At the front of this impossible task, I brought out the rubric and my grades, and did the traditional ritual of ‘what grade do I need on this final to pass’. Come to find out, because I did well on all of those small weekly assignments and pop quizzes, I could get a D on this final and still ace the class. At that point I dropped all studying for that final and went out with my friends. To this day, it is one of the most liberating moments I have had. I still got a B on the test.
Sometimes doing the easy parts can lessen the blow on the big tests.”
“It’s Like Packing a Suitcase”
“Take care of yourself.
In the end, I probably only studied – like, full on head-down, full-focus studying – for maybe 3 or 4 hours a day during pre-exam revision periods. It will not be the same for everyone, but the fact is, you can get great grades without running yourself ragged. Doing things the right way is better than doing things the wrong way for a really long time (and ‘the wrong way’ includes convincing yourself you are studying when you are actually writing things out in colored pens as slowly as you can so it feels like you should get an A because you did 12 hours studying today.
Do not fall into that trap).
I also like mnemonics and flash cards. For those last few things that you just have to memorize, learn about the best ways to get them to stick. Do not just shove them in there any which way.
It’s like packing a suitcase… it will not all fit if you bundle it in without any care at all.”
“Read, Then Listen to the Lecture”
“Teacher and Professor here, the biggest mistake students make is assuming that when we lecture they should listen first because it will be like speeding up the reading.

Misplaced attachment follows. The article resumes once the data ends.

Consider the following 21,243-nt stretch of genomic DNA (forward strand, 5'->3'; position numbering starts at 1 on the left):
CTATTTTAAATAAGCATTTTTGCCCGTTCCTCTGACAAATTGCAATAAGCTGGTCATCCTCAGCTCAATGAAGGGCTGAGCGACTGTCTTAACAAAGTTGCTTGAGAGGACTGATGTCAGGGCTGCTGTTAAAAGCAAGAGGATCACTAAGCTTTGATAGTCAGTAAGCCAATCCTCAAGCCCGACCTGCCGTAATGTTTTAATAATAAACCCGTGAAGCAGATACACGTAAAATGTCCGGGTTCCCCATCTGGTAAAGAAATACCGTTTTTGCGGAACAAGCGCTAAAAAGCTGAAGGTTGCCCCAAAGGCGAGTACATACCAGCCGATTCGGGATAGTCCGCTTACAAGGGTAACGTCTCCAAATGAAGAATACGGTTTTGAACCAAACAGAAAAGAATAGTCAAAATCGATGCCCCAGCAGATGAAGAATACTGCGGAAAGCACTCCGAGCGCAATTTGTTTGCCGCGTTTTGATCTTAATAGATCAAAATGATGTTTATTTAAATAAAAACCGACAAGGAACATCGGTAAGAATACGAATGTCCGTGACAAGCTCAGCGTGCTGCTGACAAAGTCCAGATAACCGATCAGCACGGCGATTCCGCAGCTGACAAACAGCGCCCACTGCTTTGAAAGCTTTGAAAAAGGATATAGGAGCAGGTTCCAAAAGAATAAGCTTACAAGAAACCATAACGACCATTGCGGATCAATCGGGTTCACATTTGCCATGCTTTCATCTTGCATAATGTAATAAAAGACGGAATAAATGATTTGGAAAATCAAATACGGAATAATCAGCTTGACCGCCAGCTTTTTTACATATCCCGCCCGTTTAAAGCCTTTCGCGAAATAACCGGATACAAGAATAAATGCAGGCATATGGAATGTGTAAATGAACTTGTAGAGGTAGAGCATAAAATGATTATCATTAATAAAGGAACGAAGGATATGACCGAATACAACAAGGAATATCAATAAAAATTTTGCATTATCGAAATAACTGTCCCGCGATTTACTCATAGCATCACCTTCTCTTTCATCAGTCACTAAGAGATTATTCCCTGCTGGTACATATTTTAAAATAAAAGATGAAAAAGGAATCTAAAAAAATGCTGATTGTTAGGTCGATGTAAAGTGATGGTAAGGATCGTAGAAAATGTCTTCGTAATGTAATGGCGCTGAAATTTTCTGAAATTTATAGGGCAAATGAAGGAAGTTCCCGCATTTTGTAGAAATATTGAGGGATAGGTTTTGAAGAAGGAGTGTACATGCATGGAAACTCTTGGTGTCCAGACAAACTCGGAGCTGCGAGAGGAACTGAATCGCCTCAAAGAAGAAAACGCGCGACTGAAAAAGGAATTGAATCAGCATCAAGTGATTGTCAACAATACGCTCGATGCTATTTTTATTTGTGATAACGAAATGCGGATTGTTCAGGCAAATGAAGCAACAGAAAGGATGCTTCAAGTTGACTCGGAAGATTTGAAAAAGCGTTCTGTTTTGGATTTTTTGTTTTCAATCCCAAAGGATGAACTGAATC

If you worry the reading is not sticking try reading summaries first so you get a road map, THEN read, THEN listen to the lecture. Lecture is meant to be only a partial summary and mostly synthesis and application, so if you do not know the basics, the important stuff (analysis, application, etc) will not stick because you will not realize it is there. “
“Memory Recall is a Process of Pattern Completion”
“For most subjects (e.g. biology or history) you can understand the topic perfectly, but then lack the words to write about it. I used to write summaries about lectures, then cover the summary with about 1/2 inch paper strips in vertical direction. You will see half of what you wrote, your brain fills in the rest. Read the whole summary page, peak if you have to, then shuffle and keep adding paper strips until you practically know your whole summary page by heart.
From a neuroscience perspective, it makes sense. Memory recall is, in most cases, a process of pattern completion… as soon as you have recalled a memory a couple times it gets stronger and is easier to be recalled. If you simply learn the page by heart, (my speculation would be that) you save the content into your verbal memory, where it is now going to be very useful in a test situation.
Write summary of lecture/topic on a page, randomly put paper strips on it. Your brain fills in the gaps. Keep adding until you know the topic by heart.”
I would like to add in here that this would also be useful for speeches, so that you are not winging it, but still do not have to read anything off a script.
Repetition and Studying With Others
“Disclaimer: that key is to study with others who WANT to do well, and will actually take ACTION to do that. We all want to do well. Will they study for two hours with you, though?
Also, if you treat your material between you and your newfound study buddy as a conversation (i.e. do you think Hamlet’s soliloquy ‘To Be or Not To Be, that is the question’ is representing teenage angst?), it will be remembered more!
Key tip on memorization: writing things down gives you some odds of 30% more cognitive recognition than listening or typing. If you write stuff down, you remember more.
Lastly: you gotta sometimes reject fun stuff to do the nitty-gritty. Being a college student, I sometimes am sad to say no to making fun of the Bachelor and going to read 30 pages of a play I do not understand. But then I can participate in class more and remember more (repetition!).”
If you have any further study tips that were not covered in this, feel free to comment it down below to help anyone looking for more tips!